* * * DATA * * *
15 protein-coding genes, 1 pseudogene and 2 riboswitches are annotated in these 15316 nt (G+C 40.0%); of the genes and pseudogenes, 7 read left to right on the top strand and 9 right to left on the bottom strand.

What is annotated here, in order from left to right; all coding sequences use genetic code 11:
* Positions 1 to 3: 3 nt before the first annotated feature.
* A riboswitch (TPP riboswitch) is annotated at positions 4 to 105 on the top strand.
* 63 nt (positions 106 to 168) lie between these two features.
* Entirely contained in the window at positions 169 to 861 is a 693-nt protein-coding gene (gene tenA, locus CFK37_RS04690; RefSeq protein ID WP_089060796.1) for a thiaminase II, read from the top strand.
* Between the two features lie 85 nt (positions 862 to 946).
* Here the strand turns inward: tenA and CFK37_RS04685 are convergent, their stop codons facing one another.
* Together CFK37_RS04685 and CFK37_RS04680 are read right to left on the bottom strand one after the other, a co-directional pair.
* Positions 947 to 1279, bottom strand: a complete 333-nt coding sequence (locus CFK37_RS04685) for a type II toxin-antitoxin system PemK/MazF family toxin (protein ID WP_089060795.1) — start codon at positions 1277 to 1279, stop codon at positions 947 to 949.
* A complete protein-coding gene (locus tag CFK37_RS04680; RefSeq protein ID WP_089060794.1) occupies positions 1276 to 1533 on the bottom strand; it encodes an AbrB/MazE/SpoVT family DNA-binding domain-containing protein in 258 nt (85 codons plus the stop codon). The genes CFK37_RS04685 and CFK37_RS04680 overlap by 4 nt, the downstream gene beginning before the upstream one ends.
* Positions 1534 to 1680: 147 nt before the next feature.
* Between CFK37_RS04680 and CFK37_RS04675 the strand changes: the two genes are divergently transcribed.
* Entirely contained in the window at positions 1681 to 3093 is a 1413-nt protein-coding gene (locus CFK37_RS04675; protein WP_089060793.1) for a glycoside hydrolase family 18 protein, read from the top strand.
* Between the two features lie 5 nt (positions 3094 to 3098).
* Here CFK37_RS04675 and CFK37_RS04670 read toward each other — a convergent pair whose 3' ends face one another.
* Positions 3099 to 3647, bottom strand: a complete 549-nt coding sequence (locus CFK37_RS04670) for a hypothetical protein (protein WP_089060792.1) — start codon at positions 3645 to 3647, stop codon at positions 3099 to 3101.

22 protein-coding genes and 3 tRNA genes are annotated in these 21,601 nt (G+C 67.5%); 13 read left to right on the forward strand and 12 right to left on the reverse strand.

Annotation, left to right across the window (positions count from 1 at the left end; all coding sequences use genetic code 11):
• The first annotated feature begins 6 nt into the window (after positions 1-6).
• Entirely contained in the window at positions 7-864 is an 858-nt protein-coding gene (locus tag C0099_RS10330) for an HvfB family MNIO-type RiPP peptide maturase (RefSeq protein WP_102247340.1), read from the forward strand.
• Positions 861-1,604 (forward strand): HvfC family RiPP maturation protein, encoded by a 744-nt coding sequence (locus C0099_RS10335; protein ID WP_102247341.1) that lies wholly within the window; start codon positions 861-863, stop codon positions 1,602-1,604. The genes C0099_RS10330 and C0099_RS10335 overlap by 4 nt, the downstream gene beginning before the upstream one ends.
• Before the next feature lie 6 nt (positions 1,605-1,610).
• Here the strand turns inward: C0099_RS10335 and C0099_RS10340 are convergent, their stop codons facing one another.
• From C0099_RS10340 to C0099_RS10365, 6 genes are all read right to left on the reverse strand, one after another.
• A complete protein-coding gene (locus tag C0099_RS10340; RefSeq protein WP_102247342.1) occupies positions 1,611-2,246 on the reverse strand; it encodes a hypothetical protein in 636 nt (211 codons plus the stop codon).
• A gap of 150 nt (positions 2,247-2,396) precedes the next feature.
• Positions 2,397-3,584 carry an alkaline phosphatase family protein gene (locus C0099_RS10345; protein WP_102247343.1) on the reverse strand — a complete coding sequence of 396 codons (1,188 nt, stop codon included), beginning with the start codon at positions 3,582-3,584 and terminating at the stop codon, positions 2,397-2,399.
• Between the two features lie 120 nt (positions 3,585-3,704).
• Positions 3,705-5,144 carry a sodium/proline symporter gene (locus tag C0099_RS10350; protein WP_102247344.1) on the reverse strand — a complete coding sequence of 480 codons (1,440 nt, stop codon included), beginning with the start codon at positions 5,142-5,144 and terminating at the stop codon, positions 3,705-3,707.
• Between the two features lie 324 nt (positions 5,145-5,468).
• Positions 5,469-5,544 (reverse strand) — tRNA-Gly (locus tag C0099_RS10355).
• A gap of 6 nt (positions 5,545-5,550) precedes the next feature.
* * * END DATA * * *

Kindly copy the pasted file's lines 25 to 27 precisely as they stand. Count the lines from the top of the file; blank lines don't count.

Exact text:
• From C0099_RS10340 to C0099_RS10365, 6 genes are all read right to left on the reverse strand, one after another.
• A complete protein-coding gene (locus tag C0099_RS10340; RefSeq protein WP_102247342.1) occupies positions 1,611-2,246 on the reverse strand; it encodes a hypothetical protein in 636 nt (211 codons plus the stop codon).
• A gap of 150 nt (positions 2,247-2,396) precedes the next feature.